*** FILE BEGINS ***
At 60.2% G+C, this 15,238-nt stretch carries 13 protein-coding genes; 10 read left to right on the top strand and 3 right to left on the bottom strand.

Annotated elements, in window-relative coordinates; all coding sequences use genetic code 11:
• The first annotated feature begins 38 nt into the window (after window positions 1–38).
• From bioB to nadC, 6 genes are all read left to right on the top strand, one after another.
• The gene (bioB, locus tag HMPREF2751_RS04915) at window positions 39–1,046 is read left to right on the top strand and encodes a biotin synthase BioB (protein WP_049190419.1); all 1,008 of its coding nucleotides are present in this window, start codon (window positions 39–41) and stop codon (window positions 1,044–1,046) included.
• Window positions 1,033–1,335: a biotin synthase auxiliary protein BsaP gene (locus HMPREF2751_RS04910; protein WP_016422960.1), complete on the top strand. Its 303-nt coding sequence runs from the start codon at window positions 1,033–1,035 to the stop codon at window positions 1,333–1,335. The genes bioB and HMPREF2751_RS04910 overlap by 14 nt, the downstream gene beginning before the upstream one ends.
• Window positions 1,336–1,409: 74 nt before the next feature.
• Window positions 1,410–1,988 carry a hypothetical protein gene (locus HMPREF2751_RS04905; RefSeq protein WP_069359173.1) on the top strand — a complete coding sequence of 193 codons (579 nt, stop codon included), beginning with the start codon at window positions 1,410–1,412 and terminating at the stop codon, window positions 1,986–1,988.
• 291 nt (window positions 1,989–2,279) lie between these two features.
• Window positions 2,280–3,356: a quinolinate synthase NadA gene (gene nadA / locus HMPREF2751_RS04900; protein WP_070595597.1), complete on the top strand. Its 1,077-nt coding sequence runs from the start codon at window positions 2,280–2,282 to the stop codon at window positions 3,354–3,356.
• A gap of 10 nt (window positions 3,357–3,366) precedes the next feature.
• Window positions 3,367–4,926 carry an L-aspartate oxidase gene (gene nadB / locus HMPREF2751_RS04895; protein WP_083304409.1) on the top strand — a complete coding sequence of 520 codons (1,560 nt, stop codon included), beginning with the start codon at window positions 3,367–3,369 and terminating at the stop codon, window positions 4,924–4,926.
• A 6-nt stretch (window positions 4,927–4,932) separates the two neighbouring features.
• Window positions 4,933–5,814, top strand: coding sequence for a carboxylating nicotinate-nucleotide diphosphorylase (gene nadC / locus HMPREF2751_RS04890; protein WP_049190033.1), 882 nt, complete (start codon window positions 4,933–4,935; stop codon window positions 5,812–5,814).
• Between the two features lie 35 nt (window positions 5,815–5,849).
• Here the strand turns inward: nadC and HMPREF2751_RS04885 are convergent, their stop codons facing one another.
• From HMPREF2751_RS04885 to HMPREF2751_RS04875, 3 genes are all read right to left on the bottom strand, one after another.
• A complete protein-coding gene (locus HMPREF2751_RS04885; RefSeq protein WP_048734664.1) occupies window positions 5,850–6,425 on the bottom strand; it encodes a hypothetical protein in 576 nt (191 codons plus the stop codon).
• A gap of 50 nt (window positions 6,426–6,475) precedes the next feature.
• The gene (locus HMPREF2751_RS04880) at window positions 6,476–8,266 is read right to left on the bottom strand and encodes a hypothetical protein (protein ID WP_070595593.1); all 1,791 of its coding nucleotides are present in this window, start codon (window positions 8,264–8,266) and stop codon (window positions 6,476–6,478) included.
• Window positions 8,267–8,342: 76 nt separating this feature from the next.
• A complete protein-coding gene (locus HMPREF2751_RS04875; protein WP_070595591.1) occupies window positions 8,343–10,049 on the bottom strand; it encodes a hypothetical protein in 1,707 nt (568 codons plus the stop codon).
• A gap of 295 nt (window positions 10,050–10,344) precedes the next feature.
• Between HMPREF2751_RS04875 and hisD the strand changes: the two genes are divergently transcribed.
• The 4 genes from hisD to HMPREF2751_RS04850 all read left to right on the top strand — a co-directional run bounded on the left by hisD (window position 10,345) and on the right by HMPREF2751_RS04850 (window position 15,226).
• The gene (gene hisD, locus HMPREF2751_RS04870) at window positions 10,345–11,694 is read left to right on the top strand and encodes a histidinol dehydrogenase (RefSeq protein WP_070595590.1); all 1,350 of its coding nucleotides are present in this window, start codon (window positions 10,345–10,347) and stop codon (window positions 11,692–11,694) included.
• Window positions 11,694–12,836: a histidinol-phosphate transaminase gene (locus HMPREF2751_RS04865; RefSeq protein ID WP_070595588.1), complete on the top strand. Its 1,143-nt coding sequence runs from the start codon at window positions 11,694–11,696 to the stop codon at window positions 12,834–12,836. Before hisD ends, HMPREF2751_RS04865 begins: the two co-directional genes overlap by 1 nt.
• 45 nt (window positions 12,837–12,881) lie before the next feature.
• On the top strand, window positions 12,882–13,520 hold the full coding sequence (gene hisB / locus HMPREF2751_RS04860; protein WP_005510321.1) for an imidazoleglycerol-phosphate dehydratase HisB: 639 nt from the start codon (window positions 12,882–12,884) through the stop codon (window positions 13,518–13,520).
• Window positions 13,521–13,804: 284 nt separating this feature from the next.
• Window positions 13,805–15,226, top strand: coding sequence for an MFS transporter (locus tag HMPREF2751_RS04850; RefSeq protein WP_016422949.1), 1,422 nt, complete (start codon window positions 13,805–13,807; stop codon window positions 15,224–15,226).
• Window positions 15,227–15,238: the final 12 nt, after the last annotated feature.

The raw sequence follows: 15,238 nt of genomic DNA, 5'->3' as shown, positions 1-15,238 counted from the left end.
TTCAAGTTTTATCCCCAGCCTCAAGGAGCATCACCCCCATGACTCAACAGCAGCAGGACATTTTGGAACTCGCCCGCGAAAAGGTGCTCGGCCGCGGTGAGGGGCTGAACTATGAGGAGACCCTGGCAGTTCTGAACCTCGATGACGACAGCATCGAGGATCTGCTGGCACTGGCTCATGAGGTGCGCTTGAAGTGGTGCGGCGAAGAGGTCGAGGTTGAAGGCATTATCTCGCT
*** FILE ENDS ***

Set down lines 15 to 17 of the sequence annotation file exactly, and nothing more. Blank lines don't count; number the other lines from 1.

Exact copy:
• Between the two features lie 35 nt (window positions 5,815–5,849).
• Here the strand turns inward: nadC and HMPREF2751_RS04885 are convergent, their stop codons facing one another.
• From HMPREF2751_RS04885 to HMPREF2751_RS04875, 3 genes are all read right to left on the bottom strand, one after another.